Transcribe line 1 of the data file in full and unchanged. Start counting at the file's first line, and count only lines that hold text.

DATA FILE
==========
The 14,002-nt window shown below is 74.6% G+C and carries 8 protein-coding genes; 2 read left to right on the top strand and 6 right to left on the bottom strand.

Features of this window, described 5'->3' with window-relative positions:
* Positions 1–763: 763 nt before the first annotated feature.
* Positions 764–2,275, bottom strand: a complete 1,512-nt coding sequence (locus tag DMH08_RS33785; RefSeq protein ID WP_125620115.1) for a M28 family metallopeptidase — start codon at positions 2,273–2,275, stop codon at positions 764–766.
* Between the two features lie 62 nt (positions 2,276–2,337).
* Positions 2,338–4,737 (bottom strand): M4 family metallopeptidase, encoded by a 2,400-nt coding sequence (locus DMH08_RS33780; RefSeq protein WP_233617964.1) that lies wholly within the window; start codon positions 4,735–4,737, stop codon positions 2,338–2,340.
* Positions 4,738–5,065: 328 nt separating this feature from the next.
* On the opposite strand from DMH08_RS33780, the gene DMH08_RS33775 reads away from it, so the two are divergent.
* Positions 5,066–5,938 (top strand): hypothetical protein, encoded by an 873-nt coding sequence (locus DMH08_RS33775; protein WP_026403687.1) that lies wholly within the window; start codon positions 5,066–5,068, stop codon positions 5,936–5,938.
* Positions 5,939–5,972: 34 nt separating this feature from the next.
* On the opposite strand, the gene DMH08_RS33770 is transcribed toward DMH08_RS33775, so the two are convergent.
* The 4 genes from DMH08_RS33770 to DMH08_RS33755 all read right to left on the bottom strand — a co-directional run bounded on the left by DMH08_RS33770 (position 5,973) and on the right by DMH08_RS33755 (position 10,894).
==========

The 14,002-nt window shown below is 74.6% G+C and carries 8 protein-coding genes; 2 read left to right on the top strand and 6 right to left on the bottom strand.